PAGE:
Funders at the forefront of advancing systems change are shifting from being at the center of social change efforts to being a facilitator, connector, and learner in a larger ecosystem of actors who are working to create lasting, systems-level change. This trend has been underway for some time, but we are encouraged to see increased momentum in recent years inspired by the work of the Trust-Based Philanthropy Project and others. Many funders have embraced trust-based practices as a way to reshape power dynamics in the traditional funder-grantee relationship, while others are extending these principles to funders’ relationships with the systems they seek to transform. This is more than a shift in power between funders and grantees, but a strategic redistribution and application of power, including the power of others, across an ecosystem to create change.

By applying the principles of trust-based philanthropy to navigate relationships across a wider ecosystem of stakeholders, funders can redefine their role in advancing systems change. Instead of seeing themselves as the central focus, funders become one component of a larger ecosystem. This ecosystem approach fundamentally changes the work of funders, and influences how they conduct strategy development, implementation, and learning and evaluation alongside grantees and partners.

One of the most basic misperceptions (and sources of critique) around trust-based philanthropy (TBP) is that it dismisses the importance and value of strategy. There has been much written recently about the fallacy of this perceived contradictionemphasizing that TBP is strategic. We wholeheartedly agree.

Strategy involves answering fundamental questions about which issues a nonprofit or foundation aims to address, why these issues are chosen, how the organization is approaching creating change in those areas, and the expected impact of these efforts. These fundamentals are essential to providing direction to an organization’s work and are essential for enabling trust and collaboration between organizations because they allow for effective communication and mutual understanding of each other’s work.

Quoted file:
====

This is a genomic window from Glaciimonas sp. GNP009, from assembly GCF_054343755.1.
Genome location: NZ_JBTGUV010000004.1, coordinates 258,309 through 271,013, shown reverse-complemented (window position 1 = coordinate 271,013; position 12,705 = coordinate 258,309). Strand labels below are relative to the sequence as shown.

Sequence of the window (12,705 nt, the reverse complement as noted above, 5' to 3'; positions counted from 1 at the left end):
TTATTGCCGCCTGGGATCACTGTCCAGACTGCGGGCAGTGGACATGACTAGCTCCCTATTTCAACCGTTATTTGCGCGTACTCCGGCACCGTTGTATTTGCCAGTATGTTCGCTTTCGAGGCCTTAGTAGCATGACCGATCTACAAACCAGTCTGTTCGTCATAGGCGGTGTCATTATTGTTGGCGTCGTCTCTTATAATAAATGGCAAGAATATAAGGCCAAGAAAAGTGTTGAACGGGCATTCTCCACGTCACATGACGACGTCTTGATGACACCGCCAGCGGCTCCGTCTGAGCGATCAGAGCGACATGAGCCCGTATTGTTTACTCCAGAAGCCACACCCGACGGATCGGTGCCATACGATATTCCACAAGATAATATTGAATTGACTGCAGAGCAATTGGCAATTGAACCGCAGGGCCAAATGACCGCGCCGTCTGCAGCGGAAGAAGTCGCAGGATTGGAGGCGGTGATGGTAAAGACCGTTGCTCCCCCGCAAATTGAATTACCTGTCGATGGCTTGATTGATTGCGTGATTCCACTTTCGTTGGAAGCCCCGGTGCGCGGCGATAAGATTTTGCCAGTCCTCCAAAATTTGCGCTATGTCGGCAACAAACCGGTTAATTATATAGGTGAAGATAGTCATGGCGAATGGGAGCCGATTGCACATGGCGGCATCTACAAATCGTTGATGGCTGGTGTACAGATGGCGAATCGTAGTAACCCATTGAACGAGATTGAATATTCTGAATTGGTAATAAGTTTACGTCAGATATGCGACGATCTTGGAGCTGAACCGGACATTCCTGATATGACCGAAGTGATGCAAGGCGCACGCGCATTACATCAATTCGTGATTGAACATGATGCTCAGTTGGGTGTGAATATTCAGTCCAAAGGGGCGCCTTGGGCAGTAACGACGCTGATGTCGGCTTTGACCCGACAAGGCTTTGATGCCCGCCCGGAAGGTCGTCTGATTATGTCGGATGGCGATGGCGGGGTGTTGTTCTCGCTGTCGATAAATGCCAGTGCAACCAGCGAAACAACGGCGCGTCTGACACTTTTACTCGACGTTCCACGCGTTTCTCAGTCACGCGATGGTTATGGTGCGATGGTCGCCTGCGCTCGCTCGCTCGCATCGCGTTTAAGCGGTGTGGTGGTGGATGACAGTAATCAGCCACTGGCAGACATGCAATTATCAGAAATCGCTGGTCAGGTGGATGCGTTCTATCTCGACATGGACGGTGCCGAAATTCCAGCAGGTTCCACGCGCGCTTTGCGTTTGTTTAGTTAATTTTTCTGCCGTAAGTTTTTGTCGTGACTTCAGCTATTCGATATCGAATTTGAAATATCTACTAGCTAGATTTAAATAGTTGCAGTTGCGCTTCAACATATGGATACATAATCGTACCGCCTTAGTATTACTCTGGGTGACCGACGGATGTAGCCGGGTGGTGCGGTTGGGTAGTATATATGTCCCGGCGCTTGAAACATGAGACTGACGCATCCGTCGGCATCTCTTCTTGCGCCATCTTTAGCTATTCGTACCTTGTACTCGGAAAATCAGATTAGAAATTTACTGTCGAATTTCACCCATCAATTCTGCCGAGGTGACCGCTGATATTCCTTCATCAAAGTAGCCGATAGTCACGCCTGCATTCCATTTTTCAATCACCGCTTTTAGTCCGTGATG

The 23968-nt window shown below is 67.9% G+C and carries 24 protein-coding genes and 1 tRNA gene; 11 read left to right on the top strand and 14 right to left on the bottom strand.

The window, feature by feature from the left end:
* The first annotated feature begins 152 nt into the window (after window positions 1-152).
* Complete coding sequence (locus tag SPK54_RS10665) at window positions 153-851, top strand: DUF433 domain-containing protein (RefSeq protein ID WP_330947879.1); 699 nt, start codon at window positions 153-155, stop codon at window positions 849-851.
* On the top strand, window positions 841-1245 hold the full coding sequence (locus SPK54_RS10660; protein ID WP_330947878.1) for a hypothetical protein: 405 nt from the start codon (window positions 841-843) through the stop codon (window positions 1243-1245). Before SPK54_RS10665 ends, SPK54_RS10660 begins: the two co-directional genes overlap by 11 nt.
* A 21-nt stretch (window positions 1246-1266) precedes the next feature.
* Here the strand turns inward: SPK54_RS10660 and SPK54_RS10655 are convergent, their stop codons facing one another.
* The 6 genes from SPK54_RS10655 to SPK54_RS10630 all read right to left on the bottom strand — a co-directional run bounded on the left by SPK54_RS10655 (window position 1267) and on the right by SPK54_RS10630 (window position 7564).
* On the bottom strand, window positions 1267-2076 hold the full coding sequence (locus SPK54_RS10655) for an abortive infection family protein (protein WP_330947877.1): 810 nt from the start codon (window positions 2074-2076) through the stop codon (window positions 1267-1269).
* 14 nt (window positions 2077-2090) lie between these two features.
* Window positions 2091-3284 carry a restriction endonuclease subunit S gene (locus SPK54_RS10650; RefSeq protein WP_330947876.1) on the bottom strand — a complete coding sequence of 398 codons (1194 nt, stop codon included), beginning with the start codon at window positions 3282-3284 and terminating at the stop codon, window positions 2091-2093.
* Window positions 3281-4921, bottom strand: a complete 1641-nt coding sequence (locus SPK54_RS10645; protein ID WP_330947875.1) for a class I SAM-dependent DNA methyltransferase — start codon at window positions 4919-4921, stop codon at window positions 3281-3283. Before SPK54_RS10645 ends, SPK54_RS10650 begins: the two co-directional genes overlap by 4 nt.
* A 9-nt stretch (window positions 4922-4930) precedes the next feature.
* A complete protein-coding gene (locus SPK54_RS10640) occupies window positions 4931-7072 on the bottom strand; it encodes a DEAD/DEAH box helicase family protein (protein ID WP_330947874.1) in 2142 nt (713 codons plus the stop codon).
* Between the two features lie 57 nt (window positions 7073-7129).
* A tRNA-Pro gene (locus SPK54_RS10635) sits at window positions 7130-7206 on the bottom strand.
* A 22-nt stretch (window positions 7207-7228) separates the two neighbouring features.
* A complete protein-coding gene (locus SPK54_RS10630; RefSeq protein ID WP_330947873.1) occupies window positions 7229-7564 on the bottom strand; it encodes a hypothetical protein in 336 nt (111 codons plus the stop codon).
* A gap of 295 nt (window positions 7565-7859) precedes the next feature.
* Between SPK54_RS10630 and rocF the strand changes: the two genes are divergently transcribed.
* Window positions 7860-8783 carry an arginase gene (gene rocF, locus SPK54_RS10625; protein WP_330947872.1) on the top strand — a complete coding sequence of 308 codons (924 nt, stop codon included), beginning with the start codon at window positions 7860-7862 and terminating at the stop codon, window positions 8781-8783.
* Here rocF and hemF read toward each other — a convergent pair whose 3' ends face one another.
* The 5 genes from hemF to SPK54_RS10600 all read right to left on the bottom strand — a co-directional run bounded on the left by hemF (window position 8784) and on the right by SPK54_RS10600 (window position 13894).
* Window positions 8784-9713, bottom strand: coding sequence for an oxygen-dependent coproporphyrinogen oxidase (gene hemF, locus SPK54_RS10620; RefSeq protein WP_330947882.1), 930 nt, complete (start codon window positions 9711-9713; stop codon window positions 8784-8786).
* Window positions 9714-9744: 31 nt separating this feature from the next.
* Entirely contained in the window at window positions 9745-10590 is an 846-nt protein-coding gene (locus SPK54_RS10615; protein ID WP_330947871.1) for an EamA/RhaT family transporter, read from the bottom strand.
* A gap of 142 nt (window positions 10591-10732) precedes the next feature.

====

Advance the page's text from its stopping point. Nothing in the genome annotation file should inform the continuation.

The challenge is that funders and nonprofits are working in complex and rapidly changing environments where no single organization or individual has access to all information and does not have control over all the actors in an ecosystem.  As a result, it is often impossible to develop a strategy that will provide step-by-step instructions to a desired outcome, and so solutions must be adaptive. Strategy in complex systems must serve as a compass instead of a map, laying out a clear direction and focus for the work and then enabling learning and course correction along the way. Traditional strategy tools like theories of change can be helpful for getting internal and external alignment on how funders and their partners anticipate change could happen, but they must be treated seriously as the theories that they are and regularly re-examined and adjusted based on new information and shifts in the field.

For funders focused on systems change, applying trust-based principles to the strategy setting process is imperative for navigating the complexity inherent in systems. When developing a clear focus to guide their work, it is critical for funders to consider multiple perspectives, particularly from those who are closest to the problem (e.g., grantees, community members).

Read the full article about ecosystem approach by Chris Carlson Neyat Daniel Fay Hanleybrown and John Harper at FSG.